The November 2017 elections turned out to be an historic night for the LGBT community and its allies, not to mention progressives in general.
There were at least 71 openly LGBT candidates running in various elections across the country — from city council races to state legislature races — and at least 55 percent of those candidates won.
Victories by LGBT candidates and other progressives are being hailed as a repudiation of the right-wing tactics and policies of Donald Trump and his followers, especially in Virginia, where voters elected the first trans person to a state legislature, and Democrats swept all the top offices as well as flipping 14 seats in the House of Delegates formerly held by Republicans to take a one-person majority there.
The Gay and Lesbian Victory Fund declared 2017 “the Year of the Trans Candidate,” noting that four transgender candidates won their state and local elections last night (Tuesday, Nov. 7), “with one more possible as results trickle in.”
Aisha C. Moodie-Mills, president and CEO of Victory Fund, declared: “Tonight was about fighting back — an unprecedented number of brilliant trans candidates asking for the votes of tens of thousands of Americans, and getting them. They are victorious because they focused on the local issues that matter most to their constituents — better schools, improved transportation and civil rights for all people. But it is also an undeniably historic night for the LGBTQ movement and for trans equality, having moved the needle on what is possible for a trans leader who aspires to run for office and make positive change.”
The most high-profile of those wins came in Virginia, where trans woman Danica Roem swept up 54.36 percent of the votes in the state’s District 13 to defeat 26-year incumbent Bob Marshall in the Virginia House of Delegates. That makes Roem, a former journalist turned public works advocate, the first openly-trans person elected to a state legislature in this country.
What makes Roem’s victory event sweeter and more poetic is the fact that the man she defeated was a “conservative values” candidate who had authored a “bathroom bill” in the state legislature. Marshall said in an interview with NPR that Roem“engage[d] in this behavior — which clearly goes against the laws of nature and nature’s God,” and last month his campaign sent out flyers referring to Roem as “him.”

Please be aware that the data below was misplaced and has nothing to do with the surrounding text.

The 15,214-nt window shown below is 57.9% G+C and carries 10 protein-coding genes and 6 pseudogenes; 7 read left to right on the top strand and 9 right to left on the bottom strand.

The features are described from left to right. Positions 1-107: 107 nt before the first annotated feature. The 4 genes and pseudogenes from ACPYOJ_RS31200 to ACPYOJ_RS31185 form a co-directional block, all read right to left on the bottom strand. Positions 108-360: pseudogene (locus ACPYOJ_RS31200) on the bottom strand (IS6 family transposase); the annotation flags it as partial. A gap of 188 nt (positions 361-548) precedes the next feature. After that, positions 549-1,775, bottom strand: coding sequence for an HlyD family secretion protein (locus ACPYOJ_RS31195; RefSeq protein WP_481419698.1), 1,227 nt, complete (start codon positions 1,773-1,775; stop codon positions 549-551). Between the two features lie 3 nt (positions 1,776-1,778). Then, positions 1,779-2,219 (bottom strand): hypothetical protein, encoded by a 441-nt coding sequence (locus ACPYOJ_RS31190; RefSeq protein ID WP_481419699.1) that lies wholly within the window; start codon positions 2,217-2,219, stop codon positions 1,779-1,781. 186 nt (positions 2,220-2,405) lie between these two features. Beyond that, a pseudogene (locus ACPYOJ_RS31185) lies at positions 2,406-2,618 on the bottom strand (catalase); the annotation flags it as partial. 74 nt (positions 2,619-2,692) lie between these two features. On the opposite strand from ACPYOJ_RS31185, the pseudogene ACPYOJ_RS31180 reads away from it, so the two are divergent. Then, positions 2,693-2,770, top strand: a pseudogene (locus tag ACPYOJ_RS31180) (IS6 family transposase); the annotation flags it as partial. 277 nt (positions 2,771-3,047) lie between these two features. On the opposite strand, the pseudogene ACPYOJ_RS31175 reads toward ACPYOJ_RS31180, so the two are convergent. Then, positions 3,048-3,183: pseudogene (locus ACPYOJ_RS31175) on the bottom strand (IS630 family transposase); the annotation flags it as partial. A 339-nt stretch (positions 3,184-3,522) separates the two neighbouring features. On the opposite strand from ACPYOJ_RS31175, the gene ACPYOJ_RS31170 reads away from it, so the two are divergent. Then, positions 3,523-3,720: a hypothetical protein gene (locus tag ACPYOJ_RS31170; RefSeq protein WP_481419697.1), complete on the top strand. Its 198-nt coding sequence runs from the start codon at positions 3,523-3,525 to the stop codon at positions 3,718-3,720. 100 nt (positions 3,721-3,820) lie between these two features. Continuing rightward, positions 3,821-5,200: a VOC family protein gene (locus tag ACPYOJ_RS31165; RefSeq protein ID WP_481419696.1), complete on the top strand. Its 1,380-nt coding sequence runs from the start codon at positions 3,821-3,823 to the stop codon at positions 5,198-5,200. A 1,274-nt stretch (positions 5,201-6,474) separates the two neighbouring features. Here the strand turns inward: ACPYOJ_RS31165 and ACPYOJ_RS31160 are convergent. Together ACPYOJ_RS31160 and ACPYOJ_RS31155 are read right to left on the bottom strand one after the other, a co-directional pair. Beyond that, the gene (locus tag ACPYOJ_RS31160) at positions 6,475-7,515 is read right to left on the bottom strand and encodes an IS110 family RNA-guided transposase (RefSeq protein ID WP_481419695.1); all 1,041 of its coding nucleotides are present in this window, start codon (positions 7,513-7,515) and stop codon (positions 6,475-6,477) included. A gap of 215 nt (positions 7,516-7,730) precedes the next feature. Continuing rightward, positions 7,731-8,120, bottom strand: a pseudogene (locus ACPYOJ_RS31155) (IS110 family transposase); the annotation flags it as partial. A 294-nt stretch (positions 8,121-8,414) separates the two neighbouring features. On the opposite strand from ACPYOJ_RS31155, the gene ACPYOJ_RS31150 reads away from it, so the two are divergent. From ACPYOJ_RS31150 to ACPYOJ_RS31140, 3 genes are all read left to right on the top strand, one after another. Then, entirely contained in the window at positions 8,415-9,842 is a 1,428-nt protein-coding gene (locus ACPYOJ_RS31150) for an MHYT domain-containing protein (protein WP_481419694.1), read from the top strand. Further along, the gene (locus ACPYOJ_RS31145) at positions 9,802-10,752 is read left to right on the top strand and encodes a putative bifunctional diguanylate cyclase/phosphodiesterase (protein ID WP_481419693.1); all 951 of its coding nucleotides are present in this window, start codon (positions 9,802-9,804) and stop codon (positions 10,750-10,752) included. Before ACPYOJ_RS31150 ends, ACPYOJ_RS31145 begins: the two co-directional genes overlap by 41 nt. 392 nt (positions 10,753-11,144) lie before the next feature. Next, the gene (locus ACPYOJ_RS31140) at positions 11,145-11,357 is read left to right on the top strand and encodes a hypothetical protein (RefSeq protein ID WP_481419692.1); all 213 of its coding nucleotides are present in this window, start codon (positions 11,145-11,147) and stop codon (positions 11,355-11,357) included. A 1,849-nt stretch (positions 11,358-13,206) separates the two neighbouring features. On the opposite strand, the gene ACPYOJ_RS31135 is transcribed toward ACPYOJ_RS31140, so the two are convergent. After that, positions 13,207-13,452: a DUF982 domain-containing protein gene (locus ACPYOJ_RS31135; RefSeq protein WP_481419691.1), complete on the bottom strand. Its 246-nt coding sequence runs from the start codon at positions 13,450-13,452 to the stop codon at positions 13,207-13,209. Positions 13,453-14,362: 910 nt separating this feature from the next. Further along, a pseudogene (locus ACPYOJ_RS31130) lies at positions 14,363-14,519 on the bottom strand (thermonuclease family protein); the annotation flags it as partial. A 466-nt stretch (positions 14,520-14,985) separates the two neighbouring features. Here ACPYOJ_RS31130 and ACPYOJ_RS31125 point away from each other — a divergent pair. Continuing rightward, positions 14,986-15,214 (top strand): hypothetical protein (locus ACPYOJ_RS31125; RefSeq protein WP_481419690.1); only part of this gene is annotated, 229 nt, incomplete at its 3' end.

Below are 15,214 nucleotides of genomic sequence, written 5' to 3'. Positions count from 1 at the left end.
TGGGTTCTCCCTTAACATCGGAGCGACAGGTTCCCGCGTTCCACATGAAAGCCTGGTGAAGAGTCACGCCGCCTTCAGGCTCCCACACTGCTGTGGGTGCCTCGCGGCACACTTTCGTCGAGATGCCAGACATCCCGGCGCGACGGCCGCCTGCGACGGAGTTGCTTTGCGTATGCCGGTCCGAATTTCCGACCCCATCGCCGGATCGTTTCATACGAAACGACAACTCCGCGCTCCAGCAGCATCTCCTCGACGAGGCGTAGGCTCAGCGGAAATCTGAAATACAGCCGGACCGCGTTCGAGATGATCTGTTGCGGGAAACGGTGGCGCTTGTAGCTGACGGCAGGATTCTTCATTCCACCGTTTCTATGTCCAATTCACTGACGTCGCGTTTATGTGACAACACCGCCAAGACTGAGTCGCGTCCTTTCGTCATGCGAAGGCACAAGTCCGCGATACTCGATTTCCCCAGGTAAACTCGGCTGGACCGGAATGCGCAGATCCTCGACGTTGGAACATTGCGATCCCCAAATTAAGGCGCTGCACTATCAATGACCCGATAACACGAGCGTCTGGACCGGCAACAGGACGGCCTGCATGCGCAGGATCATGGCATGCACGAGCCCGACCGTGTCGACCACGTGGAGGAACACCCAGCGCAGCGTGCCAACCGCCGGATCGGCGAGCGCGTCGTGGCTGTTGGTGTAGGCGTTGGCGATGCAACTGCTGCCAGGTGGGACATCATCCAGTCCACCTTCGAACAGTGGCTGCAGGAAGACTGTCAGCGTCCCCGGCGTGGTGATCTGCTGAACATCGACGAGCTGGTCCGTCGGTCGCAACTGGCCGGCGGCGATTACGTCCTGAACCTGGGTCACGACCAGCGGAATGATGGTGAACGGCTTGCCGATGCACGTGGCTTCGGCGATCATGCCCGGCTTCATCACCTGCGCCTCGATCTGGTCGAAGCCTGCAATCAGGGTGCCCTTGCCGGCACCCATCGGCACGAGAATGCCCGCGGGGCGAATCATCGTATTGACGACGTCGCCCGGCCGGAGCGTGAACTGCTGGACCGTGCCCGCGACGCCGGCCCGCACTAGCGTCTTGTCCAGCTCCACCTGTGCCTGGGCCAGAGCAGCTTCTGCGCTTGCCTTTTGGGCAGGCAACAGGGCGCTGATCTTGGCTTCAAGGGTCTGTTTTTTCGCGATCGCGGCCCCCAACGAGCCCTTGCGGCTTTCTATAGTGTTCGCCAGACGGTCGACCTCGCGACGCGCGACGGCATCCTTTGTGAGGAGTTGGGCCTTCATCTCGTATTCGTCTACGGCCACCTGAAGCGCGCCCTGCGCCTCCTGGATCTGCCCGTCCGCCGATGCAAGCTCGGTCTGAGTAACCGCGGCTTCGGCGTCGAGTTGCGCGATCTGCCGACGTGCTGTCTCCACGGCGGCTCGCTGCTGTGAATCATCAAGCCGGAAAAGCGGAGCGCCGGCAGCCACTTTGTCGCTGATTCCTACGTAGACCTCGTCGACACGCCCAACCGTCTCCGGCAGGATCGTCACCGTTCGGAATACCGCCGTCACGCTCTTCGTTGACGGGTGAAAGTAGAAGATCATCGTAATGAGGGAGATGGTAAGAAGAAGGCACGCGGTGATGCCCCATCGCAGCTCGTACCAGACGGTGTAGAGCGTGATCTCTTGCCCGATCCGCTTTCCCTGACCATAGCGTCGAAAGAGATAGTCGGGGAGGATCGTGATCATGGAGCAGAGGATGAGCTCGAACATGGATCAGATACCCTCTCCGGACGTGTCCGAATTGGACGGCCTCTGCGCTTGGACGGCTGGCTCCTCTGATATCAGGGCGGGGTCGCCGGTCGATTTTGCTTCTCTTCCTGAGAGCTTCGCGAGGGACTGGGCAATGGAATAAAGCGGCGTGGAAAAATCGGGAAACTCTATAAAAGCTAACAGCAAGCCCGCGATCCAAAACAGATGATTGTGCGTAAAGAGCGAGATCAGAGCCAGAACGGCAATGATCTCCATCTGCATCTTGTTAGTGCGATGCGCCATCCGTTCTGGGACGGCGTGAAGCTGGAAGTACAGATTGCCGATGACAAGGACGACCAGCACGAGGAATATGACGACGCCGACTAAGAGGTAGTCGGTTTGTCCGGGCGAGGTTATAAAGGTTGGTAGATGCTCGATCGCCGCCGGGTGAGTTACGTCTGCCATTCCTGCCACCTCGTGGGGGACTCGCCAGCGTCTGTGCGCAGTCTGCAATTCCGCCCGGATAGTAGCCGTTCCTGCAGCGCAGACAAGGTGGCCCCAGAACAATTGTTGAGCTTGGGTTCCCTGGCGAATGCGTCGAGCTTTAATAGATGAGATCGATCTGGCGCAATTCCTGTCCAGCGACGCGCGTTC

Roem’s win was part of a huge night for progressives in Virginia overall.
Other trans candidates who won are:
- Andrea Jenkins, elected to the Minneapolis City Council, is the first openly trans woman ever elected to the city council of a major U.S. city, and will be the only openly trans person of color currently serving in elected office anywhere in the nation. (Trans woman of color Althea Gibson was elected to the Massachusetts House of Representatives in 1992 and served one term, from 1993-95. But she was not openly transgender at the time of her election.)
- Lisa Middleton, elected to the Palm Springs City Council, is the first openly trans person to win a legislative seat in the state of California.
- Tyler Titus, elected to the Erie, Penn., School Board, is the first openly trans person ever elected in Pennsylvania.
- As of 9 a.m. today, results were still being tabulated in the race for the Ward 4 seat on the Minneapolis City Council, with trans man Phillipe Cunningham still in the running to win that seat and join Andrea Jenkins on that city council.
Currently just six openly trans people are elected officials nationwide, the Victory Fund said.
Watch for more coverage of the 2017 elections in Friday’s issue of Dallas Voice.
— Tammye Nash